The talent system is well thought out, splitting out your character’s progression into 3 main categories: survivor, agility and power. The survivor tree is levelled up by completing objectives and gives you access to ancillary skills that will help you survive in Harran. Agility is progressed by simply moving around the world and enables you to move easier around the world. Finally the power tree is all about zombie killing, turning you from a schmuck wielding a pipe to a whirling death machine. With 3 different things to level up progression is consistent and constant, ensuring you’re never too far away from unlocking something to make you just that little bit better. Honestly though apart from the grappling hook most of the upgrades aren’t hugely impactful but after a while the sum of their parts starts to add up to something greater.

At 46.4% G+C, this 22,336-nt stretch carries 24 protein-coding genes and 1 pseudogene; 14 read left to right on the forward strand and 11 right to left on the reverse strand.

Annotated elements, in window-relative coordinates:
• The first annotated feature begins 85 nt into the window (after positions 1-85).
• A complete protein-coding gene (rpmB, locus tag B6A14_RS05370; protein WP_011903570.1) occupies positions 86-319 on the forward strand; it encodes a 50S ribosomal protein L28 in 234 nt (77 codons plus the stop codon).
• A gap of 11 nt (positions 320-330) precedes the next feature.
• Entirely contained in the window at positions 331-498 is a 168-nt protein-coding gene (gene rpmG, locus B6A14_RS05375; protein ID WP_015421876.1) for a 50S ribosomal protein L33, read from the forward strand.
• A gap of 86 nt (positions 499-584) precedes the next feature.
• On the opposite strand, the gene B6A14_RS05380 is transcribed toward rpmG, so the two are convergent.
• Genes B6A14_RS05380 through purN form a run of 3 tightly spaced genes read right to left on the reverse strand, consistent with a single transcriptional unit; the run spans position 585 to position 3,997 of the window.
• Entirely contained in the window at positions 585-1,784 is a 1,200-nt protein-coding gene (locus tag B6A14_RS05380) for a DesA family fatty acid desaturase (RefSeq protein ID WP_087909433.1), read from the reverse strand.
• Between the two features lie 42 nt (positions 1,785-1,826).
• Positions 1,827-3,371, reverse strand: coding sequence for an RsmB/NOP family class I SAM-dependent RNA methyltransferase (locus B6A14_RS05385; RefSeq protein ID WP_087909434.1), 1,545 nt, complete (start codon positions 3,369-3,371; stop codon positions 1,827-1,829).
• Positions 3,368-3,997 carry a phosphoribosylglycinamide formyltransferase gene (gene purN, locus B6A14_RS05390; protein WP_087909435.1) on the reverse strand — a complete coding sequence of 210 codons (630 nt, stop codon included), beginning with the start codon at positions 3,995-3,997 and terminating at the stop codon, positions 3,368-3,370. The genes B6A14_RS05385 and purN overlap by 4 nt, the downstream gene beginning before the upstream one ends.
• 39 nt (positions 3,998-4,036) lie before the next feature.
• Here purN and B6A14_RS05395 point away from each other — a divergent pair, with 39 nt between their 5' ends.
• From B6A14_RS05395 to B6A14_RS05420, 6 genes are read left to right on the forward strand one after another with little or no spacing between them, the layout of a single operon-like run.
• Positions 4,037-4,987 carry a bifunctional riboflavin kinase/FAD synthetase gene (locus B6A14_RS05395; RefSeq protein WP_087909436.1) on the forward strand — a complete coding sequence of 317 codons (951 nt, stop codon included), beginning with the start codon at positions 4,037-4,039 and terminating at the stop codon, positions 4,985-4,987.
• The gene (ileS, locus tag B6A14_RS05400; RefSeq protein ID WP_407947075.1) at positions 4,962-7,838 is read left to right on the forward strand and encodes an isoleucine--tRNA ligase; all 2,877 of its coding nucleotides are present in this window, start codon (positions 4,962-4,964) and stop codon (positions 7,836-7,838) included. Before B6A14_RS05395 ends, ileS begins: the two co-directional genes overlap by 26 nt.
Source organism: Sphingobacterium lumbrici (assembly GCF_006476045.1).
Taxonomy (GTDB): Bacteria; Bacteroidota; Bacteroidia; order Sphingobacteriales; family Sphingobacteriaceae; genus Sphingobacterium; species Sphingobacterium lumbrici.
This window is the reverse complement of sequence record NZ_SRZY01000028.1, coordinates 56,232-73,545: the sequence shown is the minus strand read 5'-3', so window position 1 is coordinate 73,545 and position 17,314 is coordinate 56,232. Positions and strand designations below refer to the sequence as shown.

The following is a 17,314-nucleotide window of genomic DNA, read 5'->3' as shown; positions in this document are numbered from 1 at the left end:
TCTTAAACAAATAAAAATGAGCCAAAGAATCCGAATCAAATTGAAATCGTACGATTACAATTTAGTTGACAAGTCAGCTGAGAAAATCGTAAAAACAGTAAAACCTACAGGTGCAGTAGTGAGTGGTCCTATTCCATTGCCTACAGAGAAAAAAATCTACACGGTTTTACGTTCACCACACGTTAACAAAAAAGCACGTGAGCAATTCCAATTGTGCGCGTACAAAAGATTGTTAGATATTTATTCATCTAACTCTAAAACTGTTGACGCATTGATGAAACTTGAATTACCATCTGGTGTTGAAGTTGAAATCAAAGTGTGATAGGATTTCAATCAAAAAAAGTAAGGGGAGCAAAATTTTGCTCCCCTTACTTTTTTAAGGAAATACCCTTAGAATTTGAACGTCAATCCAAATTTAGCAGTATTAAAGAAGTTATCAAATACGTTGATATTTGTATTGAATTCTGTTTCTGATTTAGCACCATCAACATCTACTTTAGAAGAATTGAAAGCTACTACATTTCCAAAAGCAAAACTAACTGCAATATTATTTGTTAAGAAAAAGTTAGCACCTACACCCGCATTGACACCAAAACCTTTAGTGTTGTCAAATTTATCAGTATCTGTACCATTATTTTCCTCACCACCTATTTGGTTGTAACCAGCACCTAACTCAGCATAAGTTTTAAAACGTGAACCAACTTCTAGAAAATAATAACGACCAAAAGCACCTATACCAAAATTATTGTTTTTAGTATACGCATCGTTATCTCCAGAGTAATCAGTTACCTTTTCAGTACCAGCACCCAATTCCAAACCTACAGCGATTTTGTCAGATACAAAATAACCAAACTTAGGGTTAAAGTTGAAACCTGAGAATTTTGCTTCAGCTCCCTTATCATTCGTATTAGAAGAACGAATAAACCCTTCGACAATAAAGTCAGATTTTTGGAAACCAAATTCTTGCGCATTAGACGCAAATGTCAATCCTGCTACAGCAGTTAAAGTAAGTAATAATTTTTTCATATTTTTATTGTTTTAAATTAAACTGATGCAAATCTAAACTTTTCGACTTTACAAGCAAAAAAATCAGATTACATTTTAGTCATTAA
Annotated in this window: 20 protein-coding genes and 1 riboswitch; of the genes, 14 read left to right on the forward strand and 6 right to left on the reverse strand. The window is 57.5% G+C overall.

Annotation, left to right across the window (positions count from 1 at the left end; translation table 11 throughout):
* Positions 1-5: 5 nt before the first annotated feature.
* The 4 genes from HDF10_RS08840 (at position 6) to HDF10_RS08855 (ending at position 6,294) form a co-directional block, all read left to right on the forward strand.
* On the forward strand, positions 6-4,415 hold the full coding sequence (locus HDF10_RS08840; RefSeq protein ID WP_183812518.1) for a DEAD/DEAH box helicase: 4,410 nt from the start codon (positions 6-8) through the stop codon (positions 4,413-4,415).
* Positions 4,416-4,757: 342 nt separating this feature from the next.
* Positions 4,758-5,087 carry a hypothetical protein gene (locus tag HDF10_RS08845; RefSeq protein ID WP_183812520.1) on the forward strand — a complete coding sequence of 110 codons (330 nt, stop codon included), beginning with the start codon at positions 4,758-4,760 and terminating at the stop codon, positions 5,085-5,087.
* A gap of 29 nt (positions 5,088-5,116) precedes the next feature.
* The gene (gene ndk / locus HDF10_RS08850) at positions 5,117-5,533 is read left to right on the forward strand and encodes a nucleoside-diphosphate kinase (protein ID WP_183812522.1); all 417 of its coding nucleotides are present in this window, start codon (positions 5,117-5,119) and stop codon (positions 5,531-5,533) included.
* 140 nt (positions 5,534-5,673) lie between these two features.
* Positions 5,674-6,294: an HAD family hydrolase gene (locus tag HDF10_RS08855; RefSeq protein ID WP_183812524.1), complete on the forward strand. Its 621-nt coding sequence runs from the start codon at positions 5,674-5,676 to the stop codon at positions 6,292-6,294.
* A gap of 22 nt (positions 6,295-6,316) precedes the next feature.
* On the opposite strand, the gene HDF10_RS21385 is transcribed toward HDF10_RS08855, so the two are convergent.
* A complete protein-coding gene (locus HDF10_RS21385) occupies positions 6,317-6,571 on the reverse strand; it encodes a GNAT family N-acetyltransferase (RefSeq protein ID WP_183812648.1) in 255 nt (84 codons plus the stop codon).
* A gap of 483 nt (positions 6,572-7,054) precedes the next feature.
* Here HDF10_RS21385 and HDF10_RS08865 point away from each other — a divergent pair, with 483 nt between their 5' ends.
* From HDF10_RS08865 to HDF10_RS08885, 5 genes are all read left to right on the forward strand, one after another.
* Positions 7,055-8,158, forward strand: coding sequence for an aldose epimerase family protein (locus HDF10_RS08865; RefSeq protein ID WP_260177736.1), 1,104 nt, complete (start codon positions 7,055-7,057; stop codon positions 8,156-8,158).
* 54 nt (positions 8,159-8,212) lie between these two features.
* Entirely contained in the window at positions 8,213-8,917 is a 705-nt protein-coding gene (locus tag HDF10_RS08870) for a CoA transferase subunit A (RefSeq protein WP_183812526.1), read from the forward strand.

The crafting system is very rewarding and retains many of the characteristics from Dead Island. All crafting reagents, bar the base weapons, can be held on your character in unlimited quantities, ensuring that you always have all your materials on you to craft things. Gone is the requirement for using a bench or other things enabling you to craft whatever you need whenever you need it. The only issue I have with the system is that weapon upgrades (not modifications) cannot be crafted and so most of your weapons will likely have their upgrade slots unused. I’m pretty sure this isn’t me missing a key mechanic in the game either as my numerous Google searches on the issue came up blank. Suffice to say whilst I think the crafting system is strong in Dying Light it seems like one aspect was overlooked.